Lyme disease also referred as Lyme borreliosis is an infectious disease transmitted by ticks, which carry four particular causative species of the bacterium Borrelia, namely Borrelia burgdorferi, Borrelia mayonii (in the western nations) Borrelia afzelii and Borrelia garinii (in European and Asian countries).
Ticks carrying these harmful microbes tend to thrive in open, woody areas. Lyme disease can hence affect both children and adults, if they have been outdoors in the nearby playgrounds or parks, on a trek, or vacationing in a forested region.
This is because in such scenarios, ticks carrying the Borrelia bacteria can easily attach onto people’s bodies, clothes and jackets. Redness does not appear on the site of the tick bite immediately, but only after one week along with rashes in a typical bull’s eye pattern.
Risk factors of this bacterial ailment consist of long-term exposure to the outdoors in grassy, hilly areas for both children and adults, as well as exposing skin while going on hikes and not tweezing out the tick completely if spotted on the body or clothing.
Therefore, some recommended preventative measures to avoid contracting Lyme disease include wearing fully covered clothing and footwear, in addition to applying insect repellants, while heading out in your backyard or in to the wilderness.
If left untreated, Lyme disease can lead to harsh consequences such as irregular heartbeat and impaired memory. Hence, it is generally advised to seek immediate medical attention when affected by tick bites.
Initially a tiny red swelling occurs at the site of Borrelia infection in instances of Lyme disease. Once the bacterial inflammation begins to spread in the affected person, the following signs and symptoms develop in stages, over a period of a few months:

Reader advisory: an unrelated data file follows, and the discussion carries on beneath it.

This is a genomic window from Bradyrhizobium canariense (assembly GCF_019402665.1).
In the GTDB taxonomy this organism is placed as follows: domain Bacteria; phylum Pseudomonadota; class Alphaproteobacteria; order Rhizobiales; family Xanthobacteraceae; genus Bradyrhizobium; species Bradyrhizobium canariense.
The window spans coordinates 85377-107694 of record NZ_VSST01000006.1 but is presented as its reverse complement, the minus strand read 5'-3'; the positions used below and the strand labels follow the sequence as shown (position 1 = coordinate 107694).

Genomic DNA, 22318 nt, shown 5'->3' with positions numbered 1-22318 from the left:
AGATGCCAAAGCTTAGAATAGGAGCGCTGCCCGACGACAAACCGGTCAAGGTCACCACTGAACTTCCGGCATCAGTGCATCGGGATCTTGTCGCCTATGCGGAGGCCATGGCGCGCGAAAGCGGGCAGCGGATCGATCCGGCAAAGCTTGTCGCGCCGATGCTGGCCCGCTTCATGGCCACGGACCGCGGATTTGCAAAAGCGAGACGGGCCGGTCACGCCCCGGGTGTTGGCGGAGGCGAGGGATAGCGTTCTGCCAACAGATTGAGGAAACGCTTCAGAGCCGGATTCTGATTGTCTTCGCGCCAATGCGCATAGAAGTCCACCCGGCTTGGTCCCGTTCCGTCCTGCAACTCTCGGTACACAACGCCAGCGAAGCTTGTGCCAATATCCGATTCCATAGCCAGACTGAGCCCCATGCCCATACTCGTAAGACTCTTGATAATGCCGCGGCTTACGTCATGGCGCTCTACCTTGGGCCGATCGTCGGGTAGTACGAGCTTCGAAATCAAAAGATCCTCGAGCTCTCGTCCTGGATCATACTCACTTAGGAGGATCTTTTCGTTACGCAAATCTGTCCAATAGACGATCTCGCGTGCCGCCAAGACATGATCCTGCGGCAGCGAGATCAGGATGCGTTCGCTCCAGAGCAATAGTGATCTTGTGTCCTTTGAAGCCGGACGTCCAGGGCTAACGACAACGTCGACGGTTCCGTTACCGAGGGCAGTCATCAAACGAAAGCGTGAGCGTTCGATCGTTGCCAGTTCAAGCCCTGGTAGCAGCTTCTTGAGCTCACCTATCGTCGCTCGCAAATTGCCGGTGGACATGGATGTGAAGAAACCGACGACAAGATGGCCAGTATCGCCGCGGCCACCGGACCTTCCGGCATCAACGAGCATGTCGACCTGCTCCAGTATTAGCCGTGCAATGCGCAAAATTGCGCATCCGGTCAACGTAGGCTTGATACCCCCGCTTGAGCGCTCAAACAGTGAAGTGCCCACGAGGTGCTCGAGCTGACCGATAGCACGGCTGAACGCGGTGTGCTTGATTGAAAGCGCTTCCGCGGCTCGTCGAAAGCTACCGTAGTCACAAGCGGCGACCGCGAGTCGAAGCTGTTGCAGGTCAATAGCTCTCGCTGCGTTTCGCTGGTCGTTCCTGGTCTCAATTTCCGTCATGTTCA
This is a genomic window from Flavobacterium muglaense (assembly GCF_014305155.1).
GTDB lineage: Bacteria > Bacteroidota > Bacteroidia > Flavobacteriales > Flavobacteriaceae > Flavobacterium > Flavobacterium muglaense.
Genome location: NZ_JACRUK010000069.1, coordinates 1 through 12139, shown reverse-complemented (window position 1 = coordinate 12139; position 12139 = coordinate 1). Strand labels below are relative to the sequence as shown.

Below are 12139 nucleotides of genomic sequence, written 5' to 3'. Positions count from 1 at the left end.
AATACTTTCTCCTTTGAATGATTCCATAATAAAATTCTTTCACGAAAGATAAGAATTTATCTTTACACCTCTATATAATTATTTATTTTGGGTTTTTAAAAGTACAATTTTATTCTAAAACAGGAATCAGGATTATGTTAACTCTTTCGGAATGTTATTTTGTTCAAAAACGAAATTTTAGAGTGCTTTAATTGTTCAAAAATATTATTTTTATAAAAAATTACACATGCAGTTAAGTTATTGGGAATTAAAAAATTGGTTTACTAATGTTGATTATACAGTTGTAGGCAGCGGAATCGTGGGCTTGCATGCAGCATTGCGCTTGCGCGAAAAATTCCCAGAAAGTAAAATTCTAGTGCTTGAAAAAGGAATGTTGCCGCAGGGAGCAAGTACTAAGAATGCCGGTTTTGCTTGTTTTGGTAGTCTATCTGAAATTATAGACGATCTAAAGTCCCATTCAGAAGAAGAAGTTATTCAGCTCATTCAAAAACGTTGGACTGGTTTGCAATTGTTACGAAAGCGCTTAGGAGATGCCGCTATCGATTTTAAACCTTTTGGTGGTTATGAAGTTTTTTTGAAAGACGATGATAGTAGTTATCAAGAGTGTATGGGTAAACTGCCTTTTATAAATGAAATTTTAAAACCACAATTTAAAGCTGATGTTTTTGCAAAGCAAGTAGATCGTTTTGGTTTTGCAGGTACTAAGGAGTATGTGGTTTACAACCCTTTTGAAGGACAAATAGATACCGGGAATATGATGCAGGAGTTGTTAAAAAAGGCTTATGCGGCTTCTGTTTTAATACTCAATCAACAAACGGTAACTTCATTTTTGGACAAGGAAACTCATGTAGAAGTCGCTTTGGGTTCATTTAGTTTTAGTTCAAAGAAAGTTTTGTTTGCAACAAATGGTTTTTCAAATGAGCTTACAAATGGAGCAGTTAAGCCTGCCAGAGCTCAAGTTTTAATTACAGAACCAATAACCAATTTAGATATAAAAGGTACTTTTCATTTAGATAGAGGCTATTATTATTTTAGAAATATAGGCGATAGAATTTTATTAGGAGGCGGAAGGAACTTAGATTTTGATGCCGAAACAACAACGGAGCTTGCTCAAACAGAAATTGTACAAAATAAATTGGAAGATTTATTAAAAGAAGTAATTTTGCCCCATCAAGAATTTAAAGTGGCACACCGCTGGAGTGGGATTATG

A characteristic circular rash first appears on the skin, with a clear pattern in the center and increasing intensity of redness towards the outer portions.
The initial rashes are accompanied by fevers, body pain and headaches.
This refers to the condition where the bull’s eye-shaped rashes begin to spread and occur in many other parts of the body.
Stiffness of neck and shoulder joints is commonly experienced along with severe discomfort in knees and legs.
Months of undiagnosed or improperly treated Lyme disease can ultimately result in inflamed brain tissue termed as meningitis, or even Bell’s palsy, which is paralysis along the nerves of facial muscles.
Diagnosis And Treatment:
As tick bites transmit other bacterial infections as well, it is often difficult to diagnose Lyme disease in the patient merely by taking a glance at the rashes on the body.
The doctor would therefore also assess the patient’s medical history, perform a complete physical exam and survey if they have been traveling often, in outdoor regions.
This is followed by laboratory tests, which detect if proteins found in the Borrelia bacteria are present in the blood sample of the patient. Common protocols for this include the ELISA (Enzyme-Linked Immunosorbent Assay) and western blotting.
Once Lyme disease is confirmed in the individual, the healthcare provider prescribes a scheduled dose of antibiotics for a few weeks, to take orally. He or she also administers the antibiotics via injections, to completely eliminate the disease-causing microbes from the patient’s system.